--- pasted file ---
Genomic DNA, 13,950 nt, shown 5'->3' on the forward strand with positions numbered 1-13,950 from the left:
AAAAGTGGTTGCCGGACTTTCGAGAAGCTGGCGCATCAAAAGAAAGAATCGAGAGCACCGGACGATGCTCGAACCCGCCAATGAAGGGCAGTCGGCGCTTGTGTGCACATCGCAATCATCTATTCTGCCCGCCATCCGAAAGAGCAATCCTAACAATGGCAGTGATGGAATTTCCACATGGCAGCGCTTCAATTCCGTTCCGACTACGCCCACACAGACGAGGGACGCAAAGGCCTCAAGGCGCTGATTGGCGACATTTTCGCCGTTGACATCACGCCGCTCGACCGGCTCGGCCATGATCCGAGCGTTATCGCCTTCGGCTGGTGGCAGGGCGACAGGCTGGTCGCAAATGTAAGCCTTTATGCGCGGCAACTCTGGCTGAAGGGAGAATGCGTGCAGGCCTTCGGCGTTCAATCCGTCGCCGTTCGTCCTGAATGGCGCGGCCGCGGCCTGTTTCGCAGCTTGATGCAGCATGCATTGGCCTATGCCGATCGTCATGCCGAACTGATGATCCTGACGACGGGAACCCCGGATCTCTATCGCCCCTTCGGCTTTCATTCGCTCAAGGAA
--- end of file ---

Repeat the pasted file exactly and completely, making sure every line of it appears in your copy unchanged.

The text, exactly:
Genomic DNA, 13,950 nt, shown 5'->3' on the forward strand with positions numbered 1-13,950 from the left:
AAAAGTGGTTGCCGGACTTTCGAGAAGCTGGCGCATCAAAAGAAAGAATCGAGAGCACCGGACGATGCTCGAACCCGCCAATGAAGGGCAGTCGGCGCTTGTGTGCACATCGCAATCATCTATTCTGCCCGCCATCCGAAAGAGCAATCCTAACAATGGCAGTGATGGAATTTCCACATGGCAGCGCTTCAATTCCGTTCCGACTACGCCCACACAGACGAGGGACGCAAAGGCCTCAAGGCGCTGATTGGCGACATTTTCGCCGTTGACATCACGCCGCTCGACCGGCTCGGCCATGATCCGAGCGTTATCGCCTTCGGCTGGTGGCAGGGCGACAGGCTGGTCGCAAATGTAAGCCTTTATGCGCGGCAACTCTGGCTGAAGGGAGAATGCGTGCAGGCCTTCGGCGTTCAATCCGTCGCCGTTCGTCCTGAATGGCGCGGCCGCGGCCTGTTTCGCAGCTTGATGCAGCATGCATTGGCCTATGCCGATCGTCATGCCGAACTGATGATCCTGACGACGGGAACCCCGGATCTCTATCGCCCCTTCGGCTTTCATTCGCTCAAGGAA